DNA art

Annette Günzel

“Mixing between modern humans and archaic hominins was a common phenomenon.”

Ancient humans

Two types of ancient humans found to benefit the health of living people

New research in "Nature" examines whether or not sex between modern humans and other species of humans facilitated genetic adaptions.

by Stephenie Livingston

Around 45,000 years ago, anatomically modern humans expanding into the Pacific region encountered archaic hominins on their journey. It wasn’t long before they started having sex with them. So much sex, that it continued for millennia.

What the humans didn’t know is they were picking up genes that would help them adapt to and survive island living. These genes continue to benefit people living in this region today, new research suggests.

The Pacific region is home to a deep history of early human evolution. However, genomic studies in the region are just emerging, says Etienne Patin, a human population geneticist with Institut Pasteur in France. Patin is the new study’s co-author.

“Today, 95 percent of genomic studies focus on European-descent individuals, while they represent only 16 percent of the human population,” Patin tells Inverse.

His research, published Thursday in the journal Nature, examines whether or not sex between modern humans and other species of humans facilitated the genetic adaption to island environments still observed in some Pacific Islanders today. This population has the highest levels of combined Neanderthal and Denisovan ancestry worldwide, the study suggests.

The background — The Pacific region is divided into Near Oceania (Papua New Guinea, the Bismarck Archipelago, and the Solomon Islands) and Remote Oceania (Micronesia, Santa Cruz, Vanuatu, New Caledonia, Fiji, and Polynesia).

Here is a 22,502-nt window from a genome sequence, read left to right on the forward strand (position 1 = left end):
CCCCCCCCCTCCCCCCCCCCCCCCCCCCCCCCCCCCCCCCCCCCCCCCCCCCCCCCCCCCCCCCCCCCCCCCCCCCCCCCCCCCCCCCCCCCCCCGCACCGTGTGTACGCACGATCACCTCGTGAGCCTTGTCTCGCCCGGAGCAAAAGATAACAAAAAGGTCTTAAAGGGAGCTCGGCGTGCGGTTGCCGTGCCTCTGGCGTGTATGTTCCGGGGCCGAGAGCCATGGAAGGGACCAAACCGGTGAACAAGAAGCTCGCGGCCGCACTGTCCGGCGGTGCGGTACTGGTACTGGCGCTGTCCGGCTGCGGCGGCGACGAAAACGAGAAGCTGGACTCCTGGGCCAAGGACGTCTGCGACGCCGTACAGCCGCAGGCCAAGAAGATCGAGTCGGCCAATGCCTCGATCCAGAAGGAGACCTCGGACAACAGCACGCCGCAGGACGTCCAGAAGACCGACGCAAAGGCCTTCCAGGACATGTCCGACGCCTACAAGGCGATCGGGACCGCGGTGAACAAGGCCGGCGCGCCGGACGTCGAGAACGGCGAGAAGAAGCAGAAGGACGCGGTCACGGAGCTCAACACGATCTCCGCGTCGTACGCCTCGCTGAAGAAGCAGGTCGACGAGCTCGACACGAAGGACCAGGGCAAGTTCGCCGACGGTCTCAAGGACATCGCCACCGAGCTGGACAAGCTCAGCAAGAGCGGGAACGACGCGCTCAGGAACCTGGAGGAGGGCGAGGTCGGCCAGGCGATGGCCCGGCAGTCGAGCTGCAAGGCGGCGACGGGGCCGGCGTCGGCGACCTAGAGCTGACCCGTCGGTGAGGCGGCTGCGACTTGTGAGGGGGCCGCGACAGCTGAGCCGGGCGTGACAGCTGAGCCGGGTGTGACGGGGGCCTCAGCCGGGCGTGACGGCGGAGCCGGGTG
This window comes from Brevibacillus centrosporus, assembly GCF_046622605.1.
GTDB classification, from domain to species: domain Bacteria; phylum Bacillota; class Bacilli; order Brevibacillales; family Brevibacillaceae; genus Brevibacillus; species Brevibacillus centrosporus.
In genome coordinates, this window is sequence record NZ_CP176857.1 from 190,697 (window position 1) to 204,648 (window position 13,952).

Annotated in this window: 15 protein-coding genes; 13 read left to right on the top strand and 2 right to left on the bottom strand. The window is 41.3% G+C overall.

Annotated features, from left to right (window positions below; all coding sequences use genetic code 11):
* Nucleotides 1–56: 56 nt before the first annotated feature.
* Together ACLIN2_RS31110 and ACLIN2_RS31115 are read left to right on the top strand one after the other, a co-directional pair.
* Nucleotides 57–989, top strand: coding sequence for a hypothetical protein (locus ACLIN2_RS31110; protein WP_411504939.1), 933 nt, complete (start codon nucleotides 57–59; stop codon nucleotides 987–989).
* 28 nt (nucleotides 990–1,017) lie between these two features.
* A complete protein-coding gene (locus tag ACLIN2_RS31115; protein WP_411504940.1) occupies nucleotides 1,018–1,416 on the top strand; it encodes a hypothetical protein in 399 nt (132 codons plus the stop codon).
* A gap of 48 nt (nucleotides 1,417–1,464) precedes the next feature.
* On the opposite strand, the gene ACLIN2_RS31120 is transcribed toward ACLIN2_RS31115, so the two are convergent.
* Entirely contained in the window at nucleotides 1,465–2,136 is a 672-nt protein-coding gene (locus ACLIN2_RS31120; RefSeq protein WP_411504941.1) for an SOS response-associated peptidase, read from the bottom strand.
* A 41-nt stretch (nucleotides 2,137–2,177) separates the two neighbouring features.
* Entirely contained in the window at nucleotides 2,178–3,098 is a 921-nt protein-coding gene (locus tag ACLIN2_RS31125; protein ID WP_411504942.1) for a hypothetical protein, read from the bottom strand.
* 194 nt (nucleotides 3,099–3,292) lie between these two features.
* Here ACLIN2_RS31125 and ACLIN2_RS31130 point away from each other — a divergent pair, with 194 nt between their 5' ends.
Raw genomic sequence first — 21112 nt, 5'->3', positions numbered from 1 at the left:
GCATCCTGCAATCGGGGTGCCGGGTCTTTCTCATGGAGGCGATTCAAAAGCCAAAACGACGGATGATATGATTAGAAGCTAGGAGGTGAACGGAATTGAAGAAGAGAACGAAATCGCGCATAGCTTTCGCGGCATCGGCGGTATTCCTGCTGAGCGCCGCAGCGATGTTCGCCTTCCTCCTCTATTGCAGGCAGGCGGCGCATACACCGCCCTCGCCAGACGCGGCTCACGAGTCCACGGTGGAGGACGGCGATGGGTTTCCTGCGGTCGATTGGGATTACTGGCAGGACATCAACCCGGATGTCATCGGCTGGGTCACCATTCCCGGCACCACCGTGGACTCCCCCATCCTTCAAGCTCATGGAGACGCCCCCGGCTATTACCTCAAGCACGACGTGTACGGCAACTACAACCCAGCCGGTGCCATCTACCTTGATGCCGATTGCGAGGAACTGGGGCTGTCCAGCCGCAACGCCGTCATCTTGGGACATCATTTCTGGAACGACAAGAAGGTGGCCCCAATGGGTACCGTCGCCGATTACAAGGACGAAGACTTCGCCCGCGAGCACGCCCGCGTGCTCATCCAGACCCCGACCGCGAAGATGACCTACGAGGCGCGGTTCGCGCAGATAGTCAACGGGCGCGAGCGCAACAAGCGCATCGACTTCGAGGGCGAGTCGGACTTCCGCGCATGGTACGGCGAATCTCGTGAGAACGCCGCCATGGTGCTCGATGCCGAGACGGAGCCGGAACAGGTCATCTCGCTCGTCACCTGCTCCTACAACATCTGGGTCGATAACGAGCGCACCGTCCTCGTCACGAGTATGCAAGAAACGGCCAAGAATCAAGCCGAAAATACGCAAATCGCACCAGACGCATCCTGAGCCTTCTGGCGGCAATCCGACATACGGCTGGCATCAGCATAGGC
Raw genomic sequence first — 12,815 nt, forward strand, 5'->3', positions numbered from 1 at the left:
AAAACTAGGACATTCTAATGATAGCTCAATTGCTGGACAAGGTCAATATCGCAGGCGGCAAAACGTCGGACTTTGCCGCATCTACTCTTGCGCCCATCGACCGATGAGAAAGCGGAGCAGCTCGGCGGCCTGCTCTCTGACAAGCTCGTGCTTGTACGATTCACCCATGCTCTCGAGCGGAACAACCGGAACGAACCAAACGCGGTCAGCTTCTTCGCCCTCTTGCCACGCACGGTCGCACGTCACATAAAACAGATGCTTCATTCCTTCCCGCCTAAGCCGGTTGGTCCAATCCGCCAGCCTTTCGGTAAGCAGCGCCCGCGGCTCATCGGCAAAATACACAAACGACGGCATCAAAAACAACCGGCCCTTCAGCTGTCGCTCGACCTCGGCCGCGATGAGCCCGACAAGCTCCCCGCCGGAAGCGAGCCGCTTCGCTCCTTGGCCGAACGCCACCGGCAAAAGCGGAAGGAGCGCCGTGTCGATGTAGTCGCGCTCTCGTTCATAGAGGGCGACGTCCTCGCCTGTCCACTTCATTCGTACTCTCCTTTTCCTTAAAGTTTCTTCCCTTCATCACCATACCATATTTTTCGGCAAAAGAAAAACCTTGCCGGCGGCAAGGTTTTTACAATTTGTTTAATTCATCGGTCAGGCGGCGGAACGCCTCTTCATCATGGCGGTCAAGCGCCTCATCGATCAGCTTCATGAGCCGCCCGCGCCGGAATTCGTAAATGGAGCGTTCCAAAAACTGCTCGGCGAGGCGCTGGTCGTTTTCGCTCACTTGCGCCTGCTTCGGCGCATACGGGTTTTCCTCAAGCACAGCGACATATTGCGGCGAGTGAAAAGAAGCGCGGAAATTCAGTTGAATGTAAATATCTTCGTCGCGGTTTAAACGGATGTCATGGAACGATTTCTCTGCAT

Kutubu island in Papua New Guinea. Different ancient humans encountered each other in this region.

Marc Dozier

Humans settled in Near Oceania around 45,000 years ago — about the same time the study indicates the first “introgression pulse” occurred, aka when modern humans mated with Denisovans (it’s also possible this occurred in Southeast Asia before migration to the Pacific islands). Remote Oceania was populated much later, around 3,200 years ago, with people migrating from what is now Taiwan.

What’s new — Scientists hypothesize nearly every person on the planet has Neanderthal genes to some degree — even people from Africa, which is a more recent discovery.

However, this study encountered something especially unique in the genomes of Pacific Islanders.

To dig into the human evolutionary history of the Pacific, the study team sampled genomes from the blood and saliva of 317 volunteers representing 20 populations in the region. The sampling was done between 1998 and 2018 in Taiwan, Vanuatu, Solomon Islands, and the Philippines

A Denisovan mandible found in China. Their range stretched from Russia to Oceania.

This analysis revealed new patterns in human migration. For example, the data suggests the gene pool of Near Oceanian individuals was small when they first came into the region, and subsequent populations diverged 20,000 to 40,000 years ago — the team describes the ancestors of Near Oceanin groups undergoing a “strong bottleneck” before entering the region.

Genetic analysis also revealed ancient peoples from East Asia, the Philippines and Near Oceania had sexual encounters with Denisovan-related groups of hominids at different periods over thousands of years as they expanded in the region. Study scientists detected at least four independent mixing events over the course of more than 20,000 years, with the last happening as recently as 21,000 years ago.

This suggests “mixing between modern humans and archaic hominins was a common phenomenon in the Asia-Pacific region,” the study team writes.

And overall, people living in this area today were found to harbor the genetic legacy of Denisovans and Neanderthals — a fact observed by other scientists before.